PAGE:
Introduction to Diversification
Diversification means splitting your money among several investment options, so that if one option you choose does poorly your entire investment won't suffer the same fate.
Suppose you invest all your money in a single stock: Intel Corp., for example. Your entire investment will be wrapped up in that company's performance. The return on your investment will depend on internal factors such as how well the company's products do, how successful its R&D (research and development) is, and what personnel changes it makes, not to mention external factors such as how well the microprocessor industry as a whole performs. Intel is a great company, but nobody's perfect, and every downturn in Intel's fortunes will affect your entire investment.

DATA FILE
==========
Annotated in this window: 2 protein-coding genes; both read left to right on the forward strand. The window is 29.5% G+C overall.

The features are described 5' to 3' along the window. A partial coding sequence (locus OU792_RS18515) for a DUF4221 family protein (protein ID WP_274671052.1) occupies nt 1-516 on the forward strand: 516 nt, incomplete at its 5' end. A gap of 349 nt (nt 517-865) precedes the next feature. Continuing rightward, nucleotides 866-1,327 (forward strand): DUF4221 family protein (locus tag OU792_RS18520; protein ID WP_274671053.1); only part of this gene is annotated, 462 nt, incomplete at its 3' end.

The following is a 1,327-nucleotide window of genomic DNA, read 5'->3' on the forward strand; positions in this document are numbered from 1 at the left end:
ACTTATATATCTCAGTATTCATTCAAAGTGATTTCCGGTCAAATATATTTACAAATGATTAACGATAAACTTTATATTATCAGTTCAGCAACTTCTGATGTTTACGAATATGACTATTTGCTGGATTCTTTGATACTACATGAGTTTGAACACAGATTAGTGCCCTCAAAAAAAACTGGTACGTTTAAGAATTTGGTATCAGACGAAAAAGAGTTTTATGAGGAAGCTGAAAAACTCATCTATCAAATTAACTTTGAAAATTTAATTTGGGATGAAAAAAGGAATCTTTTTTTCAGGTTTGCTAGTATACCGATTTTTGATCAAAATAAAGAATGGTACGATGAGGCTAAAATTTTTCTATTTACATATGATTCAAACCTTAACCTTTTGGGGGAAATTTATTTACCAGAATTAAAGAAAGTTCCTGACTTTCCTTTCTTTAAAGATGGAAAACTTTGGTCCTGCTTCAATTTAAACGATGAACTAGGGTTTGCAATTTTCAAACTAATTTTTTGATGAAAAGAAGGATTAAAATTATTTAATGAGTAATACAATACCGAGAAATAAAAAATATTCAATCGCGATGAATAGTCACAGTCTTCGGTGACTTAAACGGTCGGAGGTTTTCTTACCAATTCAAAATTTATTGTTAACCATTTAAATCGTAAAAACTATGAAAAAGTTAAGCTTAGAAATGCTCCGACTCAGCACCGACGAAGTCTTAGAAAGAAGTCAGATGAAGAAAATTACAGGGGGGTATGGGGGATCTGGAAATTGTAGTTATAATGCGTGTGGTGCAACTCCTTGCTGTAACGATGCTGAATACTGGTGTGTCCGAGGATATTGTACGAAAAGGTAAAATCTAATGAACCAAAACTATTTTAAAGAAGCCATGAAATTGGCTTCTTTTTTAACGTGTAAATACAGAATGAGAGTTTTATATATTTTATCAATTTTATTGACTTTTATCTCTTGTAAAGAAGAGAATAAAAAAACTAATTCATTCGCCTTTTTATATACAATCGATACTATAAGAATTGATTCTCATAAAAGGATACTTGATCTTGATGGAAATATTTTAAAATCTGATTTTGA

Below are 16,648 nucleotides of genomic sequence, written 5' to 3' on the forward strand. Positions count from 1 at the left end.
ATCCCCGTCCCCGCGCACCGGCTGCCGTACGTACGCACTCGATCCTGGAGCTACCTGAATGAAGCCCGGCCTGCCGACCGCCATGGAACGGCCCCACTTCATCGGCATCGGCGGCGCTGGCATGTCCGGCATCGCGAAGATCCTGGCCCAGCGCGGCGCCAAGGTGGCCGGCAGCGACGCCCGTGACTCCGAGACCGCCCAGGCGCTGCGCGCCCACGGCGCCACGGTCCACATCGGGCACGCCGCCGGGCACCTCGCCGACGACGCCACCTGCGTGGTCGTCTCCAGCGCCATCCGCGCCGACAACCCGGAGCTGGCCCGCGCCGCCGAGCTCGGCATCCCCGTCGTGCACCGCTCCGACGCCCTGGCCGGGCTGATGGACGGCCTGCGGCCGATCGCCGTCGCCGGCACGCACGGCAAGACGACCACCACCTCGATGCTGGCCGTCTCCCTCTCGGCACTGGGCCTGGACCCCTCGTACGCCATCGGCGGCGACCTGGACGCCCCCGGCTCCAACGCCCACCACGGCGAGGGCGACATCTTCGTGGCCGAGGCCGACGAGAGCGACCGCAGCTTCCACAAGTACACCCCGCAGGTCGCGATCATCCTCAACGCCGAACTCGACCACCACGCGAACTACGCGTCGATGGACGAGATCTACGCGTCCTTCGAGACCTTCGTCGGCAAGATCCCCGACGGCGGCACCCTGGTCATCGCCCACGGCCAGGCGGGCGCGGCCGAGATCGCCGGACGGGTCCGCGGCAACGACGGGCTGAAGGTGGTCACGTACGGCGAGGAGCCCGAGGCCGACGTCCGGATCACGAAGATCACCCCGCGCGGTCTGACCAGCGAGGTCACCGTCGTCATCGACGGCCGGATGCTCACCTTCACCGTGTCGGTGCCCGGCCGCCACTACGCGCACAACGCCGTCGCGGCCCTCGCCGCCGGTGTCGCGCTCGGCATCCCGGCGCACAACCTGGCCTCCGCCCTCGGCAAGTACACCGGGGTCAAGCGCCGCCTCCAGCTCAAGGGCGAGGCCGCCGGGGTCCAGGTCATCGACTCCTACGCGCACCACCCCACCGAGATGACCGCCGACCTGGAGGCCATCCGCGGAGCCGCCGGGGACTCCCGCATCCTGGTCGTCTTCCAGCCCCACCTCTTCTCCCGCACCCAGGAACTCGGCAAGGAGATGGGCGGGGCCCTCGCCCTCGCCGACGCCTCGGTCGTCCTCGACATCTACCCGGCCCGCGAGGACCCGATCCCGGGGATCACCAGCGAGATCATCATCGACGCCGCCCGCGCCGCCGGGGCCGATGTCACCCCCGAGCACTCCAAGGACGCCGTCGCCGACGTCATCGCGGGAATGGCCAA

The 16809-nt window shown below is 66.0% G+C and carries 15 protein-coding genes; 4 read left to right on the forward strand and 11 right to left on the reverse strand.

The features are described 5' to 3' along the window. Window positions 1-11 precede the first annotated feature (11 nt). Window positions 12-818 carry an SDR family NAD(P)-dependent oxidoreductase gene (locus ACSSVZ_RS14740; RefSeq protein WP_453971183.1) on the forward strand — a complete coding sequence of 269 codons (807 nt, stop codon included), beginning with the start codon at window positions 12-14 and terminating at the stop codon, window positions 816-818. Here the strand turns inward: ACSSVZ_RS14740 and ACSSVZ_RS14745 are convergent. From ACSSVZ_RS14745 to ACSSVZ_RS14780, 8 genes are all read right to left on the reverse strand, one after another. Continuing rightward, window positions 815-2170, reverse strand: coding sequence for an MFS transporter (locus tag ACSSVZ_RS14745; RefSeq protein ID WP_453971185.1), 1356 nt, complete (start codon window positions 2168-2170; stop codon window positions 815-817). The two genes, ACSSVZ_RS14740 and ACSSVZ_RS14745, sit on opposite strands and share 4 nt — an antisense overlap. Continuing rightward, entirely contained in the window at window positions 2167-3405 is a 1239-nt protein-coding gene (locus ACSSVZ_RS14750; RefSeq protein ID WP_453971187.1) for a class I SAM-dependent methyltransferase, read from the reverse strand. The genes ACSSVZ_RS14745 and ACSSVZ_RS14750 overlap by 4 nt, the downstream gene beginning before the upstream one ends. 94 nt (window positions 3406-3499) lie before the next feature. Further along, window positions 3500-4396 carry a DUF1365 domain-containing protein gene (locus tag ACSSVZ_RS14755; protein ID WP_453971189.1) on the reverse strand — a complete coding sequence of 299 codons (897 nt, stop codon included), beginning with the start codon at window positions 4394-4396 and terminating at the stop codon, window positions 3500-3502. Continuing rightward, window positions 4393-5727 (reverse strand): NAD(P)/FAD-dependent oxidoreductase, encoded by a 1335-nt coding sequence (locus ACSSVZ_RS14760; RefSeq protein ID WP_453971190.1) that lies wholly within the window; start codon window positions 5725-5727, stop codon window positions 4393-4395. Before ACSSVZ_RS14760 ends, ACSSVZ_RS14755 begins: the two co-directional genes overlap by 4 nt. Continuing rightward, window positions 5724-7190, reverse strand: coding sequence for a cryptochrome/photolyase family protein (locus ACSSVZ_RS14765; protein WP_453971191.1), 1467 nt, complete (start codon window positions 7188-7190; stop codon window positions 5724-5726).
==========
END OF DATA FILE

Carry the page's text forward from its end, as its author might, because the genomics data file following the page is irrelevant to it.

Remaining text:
If on the other hand, you put part of your investment into Intel, and part into Mobil
Corporation, you will significantly reduce your reliance on either investment. During
periods when Mobil -- or the petroleum industry overall -- is doing poorly, Intel may
be doing well, and vice versa. You will have reduced your exposure (vulnerability) to the risks both of the
individual companies and their respective industry sectors. Your investment account
will be more versatile than it would be with a 100% weighting (entire investment) in any single stock.
You can continue to add other stocks to your portfolio, further spreading out your exposure
to company-specific risk. Although there may be times when the whole economy declines,
affecting all of your investments, diversification across a broad spectrum of
industries will generally help protect your investment.
Proper asset allocation -- having investments that balance each other out in terms of performance -- can actually help you make more money. There is a whole world of investments out there, and a diversified account gives you the versatility to play in a number of fields with a substantial degree of safety.